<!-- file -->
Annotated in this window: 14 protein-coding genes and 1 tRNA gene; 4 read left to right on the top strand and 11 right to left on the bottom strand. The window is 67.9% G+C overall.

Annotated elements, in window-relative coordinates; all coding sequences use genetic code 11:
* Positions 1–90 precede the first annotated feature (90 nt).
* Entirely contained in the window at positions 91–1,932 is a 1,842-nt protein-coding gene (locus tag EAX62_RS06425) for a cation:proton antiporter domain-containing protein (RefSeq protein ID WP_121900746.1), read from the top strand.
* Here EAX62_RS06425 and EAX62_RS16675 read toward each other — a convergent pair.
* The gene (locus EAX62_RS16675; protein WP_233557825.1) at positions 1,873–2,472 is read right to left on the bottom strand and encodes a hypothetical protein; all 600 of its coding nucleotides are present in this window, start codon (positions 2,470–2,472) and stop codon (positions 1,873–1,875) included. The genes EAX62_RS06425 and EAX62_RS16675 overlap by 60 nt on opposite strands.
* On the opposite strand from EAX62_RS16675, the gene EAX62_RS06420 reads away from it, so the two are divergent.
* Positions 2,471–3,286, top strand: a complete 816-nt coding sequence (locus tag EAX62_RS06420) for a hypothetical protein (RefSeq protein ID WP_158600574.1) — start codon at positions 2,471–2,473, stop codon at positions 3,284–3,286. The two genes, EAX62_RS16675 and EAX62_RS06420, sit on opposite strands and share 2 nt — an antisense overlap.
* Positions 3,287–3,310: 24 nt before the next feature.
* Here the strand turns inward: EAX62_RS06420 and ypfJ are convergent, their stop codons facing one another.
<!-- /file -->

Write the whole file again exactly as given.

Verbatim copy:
Annotated in this window: 14 protein-coding genes and 1 tRNA gene; 4 read left to right on the top strand and 11 right to left on the bottom strand. The window is 67.9% G+C overall.

Annotated elements, in window-relative coordinates; all coding sequences use genetic code 11:
* Positions 1–90 precede the first annotated feature (90 nt).
* Entirely contained in the window at positions 91–1,932 is a 1,842-nt protein-coding gene (locus tag EAX62_RS06425) for a cation:proton antiporter domain-containing protein (RefSeq protein ID WP_121900746.1), read from the top strand.
* Here EAX62_RS06425 and EAX62_RS16675 read toward each other — a convergent pair.
* The gene (locus EAX62_RS16675; protein WP_233557825.1) at positions 1,873–2,472 is read right to left on the bottom strand and encodes a hypothetical protein; all 600 of its coding nucleotides are present in this window, start codon (positions 2,470–2,472) and stop codon (positions 1,873–1,875) included. The genes EAX62_RS06425 and EAX62_RS16675 overlap by 60 nt on opposite strands.
* On the opposite strand from EAX62_RS16675, the gene EAX62_RS06420 reads away from it, so the two are divergent.
* Positions 2,471–3,286, top strand: a complete 816-nt coding sequence (locus tag EAX62_RS06420) for a hypothetical protein (RefSeq protein ID WP_158600574.1) — start codon at positions 2,471–2,473, stop codon at positions 3,284–3,286. The two genes, EAX62_RS16675 and EAX62_RS06420, sit on opposite strands and share 2 nt — an antisense overlap.
* Positions 3,287–3,310: 24 nt before the next feature.
* Here the strand turns inward: EAX62_RS06420 and ypfJ are convergent, their stop codons facing one another.